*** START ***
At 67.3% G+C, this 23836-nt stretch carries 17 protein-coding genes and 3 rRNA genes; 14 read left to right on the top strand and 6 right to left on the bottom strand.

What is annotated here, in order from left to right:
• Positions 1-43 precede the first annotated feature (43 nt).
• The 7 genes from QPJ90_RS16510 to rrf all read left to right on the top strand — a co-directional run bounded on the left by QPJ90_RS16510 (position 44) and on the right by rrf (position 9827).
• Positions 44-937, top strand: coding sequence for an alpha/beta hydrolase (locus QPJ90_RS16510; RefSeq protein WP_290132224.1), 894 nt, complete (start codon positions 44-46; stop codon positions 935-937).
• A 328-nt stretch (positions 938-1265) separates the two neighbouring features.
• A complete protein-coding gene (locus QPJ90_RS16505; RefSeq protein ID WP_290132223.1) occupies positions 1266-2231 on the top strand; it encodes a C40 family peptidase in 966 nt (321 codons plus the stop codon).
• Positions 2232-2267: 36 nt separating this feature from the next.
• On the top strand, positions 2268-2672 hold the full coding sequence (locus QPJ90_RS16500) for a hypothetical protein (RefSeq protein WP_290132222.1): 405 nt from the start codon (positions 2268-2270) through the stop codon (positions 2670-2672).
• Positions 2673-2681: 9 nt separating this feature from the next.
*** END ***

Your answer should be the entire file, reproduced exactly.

At 67.3% G+C, this 23836-nt stretch carries 17 protein-coding genes and 3 rRNA genes; 14 read left to right on the top strand and 6 right to left on the bottom strand.

What is annotated here, in order from left to right:
• Positions 1-43 precede the first annotated feature (43 nt).
• The 7 genes from QPJ90_RS16510 to rrf all read left to right on the top strand — a co-directional run bounded on the left by QPJ90_RS16510 (position 44) and on the right by rrf (position 9827).
• Positions 44-937, top strand: coding sequence for an alpha/beta hydrolase (locus QPJ90_RS16510; RefSeq protein WP_290132224.1), 894 nt, complete (start codon positions 44-46; stop codon positions 935-937).
• A 328-nt stretch (positions 938-1265) separates the two neighbouring features.
• A complete protein-coding gene (locus QPJ90_RS16505; RefSeq protein ID WP_290132223.1) occupies positions 1266-2231 on the top strand; it encodes a C40 family peptidase in 966 nt (321 codons plus the stop codon).
• Positions 2232-2267: 36 nt separating this feature from the next.
• On the top strand, positions 2268-2672 hold the full coding sequence (locus QPJ90_RS16500) for a hypothetical protein (RefSeq protein WP_290132222.1): 405 nt from the start codon (positions 2268-2270) through the stop codon (positions 2670-2672).
• Positions 2673-2681: 9 nt separating this feature from the next.